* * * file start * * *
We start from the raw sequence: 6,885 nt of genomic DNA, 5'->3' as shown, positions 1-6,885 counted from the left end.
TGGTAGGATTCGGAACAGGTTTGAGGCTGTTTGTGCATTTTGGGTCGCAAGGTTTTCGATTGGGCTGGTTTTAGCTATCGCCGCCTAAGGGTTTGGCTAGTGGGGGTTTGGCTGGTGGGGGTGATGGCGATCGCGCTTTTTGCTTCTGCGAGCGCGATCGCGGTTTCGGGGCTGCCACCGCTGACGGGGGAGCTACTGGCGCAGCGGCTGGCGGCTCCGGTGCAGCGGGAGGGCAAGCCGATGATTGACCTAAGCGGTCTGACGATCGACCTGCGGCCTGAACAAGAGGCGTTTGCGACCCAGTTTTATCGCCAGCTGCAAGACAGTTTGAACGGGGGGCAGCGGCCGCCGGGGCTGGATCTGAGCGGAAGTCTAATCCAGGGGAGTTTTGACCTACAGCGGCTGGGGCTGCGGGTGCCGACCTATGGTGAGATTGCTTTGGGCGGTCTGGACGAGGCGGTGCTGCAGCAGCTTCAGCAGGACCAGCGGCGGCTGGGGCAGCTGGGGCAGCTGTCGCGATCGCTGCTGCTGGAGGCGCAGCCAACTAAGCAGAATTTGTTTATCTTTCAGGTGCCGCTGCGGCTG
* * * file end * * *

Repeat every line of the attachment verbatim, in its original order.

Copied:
We start from the raw sequence: 6,885 nt of genomic DNA, 5'->3' as shown, positions 1-6,885 counted from the left end.
TGGTAGGATTCGGAACAGGTTTGAGGCTGTTTGTGCATTTTGGGTCGCAAGGTTTTCGATTGGGCTGGTTTTAGCTATCGCCGCCTAAGGGTTTGGCTAGTGGGGGTTTGGCTGGTGGGGGTGATGGCGATCGCGCTTTTTGCTTCTGCGAGCGCGATCGCGGTTTCGGGGCTGCCACCGCTGACGGGGGAGCTACTGGCGCAGCGGCTGGCGGCTCCGGTGCAGCGGGAGGGCAAGCCGATGATTGACCTAAGCGGTCTGACGATCGACCTGCGGCCTGAACAAGAGGCGTTTGCGACCCAGTTTTATCGCCAGCTGCAAGACAGTTTGAACGGGGGGCAGCGGCCGCCGGGGCTGGATCTGAGCGGAAGTCTAATCCAGGGGAGTTTTGACCTACAGCGGCTGGGGCTGCGGGTGCCGACCTATGGTGAGATTGCTTTGGGCGGTCTGGACGAGGCGGTGCTGCAGCAGCTTCAGCAGGACCAGCGGCGGCTGGGGCAGCTGGGGCAGCTGTCGCGATCGCTGCTGCTGGAGGCGCAGCCAACTAAGCAGAATTTGTTTATCTTTCAGGTGCCGCTGCGGCTG